Failed Trainer Cushioning Tech
We've seen plenty of bold ideas in the world of cushioned trainers. Here's 3 of the boldest.
Three times innovation didn't stick
Over the years we have seen some revolutionary new trainer tech released, some of which has become a mainstay in most trainers today. Some of the tech, however, either failed miserably or was too expensive and complicated to be carried out on a commercial scale.
We’re taking a trip down memory lane to take a look at the best of the worst cushioned trainers the world has ever seen. No one is free from scrutiny today as we’ll take a look at tech produced by big brands such as Nike and Reebok, as well as some of the smaller trainer manufacturers; which just goes to show, even the big dogs get it wrong sometimes.
1. Avia Cantilever
Once upon a time Avia were a big name in the sneaker game and successfully sued Nike for infringement upon their cantilever technology in the 70s. The cantilever tech itself was made up of a concave sole with the intention of giving a trampoline-like resistance, which would soften impact, improve stability and return some of that energy back into the wearers stride.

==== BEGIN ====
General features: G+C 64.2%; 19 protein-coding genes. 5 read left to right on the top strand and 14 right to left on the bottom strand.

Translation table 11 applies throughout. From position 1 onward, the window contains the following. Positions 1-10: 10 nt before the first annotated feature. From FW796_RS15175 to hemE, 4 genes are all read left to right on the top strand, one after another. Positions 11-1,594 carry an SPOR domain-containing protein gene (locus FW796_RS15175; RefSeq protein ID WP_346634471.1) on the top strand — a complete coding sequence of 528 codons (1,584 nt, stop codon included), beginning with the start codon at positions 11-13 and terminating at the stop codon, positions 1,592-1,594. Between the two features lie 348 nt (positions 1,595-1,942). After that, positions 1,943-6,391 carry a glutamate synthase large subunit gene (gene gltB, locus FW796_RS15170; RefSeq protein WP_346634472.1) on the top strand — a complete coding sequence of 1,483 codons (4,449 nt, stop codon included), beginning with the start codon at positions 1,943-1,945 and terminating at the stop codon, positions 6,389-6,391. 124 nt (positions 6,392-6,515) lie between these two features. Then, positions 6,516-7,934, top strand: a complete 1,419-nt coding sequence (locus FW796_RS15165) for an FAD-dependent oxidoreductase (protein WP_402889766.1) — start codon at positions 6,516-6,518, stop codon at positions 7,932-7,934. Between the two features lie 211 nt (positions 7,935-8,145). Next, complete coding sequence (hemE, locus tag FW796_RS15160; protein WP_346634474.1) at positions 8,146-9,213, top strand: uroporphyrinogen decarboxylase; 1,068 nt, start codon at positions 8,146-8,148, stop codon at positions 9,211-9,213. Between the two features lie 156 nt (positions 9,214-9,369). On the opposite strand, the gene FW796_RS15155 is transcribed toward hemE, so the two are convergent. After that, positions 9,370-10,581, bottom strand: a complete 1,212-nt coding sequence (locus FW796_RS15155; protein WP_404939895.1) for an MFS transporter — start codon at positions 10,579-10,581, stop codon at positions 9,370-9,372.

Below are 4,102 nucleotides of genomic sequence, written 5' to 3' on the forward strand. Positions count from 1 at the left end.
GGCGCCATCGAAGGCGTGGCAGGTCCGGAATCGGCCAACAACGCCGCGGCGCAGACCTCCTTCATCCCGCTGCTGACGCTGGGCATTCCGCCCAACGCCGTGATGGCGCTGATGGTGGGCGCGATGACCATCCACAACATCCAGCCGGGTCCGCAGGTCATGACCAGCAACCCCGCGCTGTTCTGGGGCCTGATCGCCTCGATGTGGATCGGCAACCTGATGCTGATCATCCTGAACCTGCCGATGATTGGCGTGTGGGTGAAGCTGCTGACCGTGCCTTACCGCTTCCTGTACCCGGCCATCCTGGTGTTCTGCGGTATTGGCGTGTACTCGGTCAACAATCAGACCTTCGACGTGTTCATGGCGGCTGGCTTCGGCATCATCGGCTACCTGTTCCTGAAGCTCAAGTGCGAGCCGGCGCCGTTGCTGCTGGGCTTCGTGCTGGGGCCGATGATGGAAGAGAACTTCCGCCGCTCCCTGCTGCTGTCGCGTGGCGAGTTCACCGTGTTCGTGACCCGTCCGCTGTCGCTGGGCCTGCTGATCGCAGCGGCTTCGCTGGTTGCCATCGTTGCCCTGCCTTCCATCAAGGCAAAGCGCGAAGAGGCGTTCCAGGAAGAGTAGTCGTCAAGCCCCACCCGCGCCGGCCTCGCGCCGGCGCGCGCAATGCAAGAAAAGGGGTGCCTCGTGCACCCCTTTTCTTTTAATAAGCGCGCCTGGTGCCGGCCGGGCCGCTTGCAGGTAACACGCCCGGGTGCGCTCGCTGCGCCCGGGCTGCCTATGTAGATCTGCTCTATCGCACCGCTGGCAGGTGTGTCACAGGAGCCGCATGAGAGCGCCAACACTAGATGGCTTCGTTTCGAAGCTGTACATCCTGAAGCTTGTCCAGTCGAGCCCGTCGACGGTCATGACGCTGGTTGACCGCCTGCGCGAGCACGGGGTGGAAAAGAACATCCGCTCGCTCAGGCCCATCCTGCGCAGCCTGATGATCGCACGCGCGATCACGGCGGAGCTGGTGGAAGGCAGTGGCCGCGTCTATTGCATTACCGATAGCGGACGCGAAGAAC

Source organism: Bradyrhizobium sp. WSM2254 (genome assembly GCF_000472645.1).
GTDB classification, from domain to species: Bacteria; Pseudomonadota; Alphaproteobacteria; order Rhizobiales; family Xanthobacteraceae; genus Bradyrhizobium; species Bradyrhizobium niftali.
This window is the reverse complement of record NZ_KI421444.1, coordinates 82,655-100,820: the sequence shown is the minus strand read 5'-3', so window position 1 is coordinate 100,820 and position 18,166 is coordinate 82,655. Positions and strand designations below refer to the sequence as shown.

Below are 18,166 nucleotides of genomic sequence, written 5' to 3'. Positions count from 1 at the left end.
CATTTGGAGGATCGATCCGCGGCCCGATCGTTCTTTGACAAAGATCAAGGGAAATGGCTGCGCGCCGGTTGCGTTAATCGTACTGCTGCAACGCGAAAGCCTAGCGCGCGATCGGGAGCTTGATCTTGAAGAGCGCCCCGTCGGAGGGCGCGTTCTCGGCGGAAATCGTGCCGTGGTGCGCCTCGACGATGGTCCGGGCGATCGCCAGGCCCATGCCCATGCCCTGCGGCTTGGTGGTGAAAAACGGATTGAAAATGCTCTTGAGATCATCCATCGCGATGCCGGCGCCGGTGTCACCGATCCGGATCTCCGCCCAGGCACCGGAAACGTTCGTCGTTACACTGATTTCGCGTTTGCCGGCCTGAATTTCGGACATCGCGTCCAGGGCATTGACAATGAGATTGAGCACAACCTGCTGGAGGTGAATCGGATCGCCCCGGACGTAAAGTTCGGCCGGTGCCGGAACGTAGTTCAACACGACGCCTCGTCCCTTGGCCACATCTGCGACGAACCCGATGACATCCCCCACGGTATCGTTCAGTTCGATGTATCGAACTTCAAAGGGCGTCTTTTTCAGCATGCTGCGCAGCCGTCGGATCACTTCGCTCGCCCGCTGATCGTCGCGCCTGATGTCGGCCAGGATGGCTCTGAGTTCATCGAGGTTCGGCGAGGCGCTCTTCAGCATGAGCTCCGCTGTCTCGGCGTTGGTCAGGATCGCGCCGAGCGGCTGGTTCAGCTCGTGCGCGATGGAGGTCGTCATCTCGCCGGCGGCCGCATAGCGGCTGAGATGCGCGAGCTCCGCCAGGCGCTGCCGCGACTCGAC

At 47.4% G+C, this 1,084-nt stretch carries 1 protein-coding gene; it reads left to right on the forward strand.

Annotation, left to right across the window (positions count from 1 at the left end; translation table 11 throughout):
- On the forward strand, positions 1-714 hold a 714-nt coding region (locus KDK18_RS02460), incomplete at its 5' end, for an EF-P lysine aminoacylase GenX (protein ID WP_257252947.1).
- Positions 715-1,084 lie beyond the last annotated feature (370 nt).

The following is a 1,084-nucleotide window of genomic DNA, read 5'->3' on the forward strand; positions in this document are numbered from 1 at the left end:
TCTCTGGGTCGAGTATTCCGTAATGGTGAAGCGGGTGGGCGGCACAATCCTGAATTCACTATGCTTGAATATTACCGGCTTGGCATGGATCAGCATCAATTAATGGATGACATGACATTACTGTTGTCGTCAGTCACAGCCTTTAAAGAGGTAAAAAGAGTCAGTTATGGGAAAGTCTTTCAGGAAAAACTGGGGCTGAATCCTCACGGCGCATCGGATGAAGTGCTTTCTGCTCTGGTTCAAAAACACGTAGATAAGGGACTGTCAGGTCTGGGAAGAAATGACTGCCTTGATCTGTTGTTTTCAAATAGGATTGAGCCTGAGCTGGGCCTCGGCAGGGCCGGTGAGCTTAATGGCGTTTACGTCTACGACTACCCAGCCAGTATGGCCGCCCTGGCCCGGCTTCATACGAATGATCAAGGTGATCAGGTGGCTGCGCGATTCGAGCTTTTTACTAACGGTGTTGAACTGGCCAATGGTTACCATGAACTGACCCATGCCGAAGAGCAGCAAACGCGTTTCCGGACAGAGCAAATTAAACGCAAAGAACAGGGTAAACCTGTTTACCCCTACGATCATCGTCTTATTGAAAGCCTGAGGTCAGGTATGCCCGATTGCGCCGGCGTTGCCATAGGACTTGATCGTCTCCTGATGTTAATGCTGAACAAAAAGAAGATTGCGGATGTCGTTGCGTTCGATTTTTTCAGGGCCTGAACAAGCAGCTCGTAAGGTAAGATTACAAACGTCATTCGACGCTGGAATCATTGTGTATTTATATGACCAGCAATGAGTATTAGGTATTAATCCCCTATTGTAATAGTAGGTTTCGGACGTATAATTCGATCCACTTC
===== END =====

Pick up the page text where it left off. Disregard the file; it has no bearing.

Regardless of whether the tech actually worked or not, the fact that Avia can now only be found in the darkest recesses of the market suggests people didn’t really take to their tech as much as they had hoped.
2. Reebok ZigTech
In 2011, Reebok released their ZigTech trainers with the wavy sole which, let’s face it, could have gone down better in a different time. The zig-zag sole design was a little elaborate for most people’s taste and even sports stars signed up with reebok at the time preferred other versions of the shoe over the ZigTech models.
The ZigTech can still be found and it looks as though Reebok are utilising it in a number of new designs, albeit in a much more subtle way. We can see the ZigTech design actually going down well in the current market alongside the popularity of trainers with a bulkier build.
3. Nike Shox
The Shox technology did actually seem to perform the job is was made for; aiding wearers through their modular “boings” that could absorb impact and spring back to give runners that added boost.
The columns in the sole can still be found in a number of Nike’s new trainers but the smoother looking foam sole are much more preferred by customers with the Shox running trainers being much more of a niche market.
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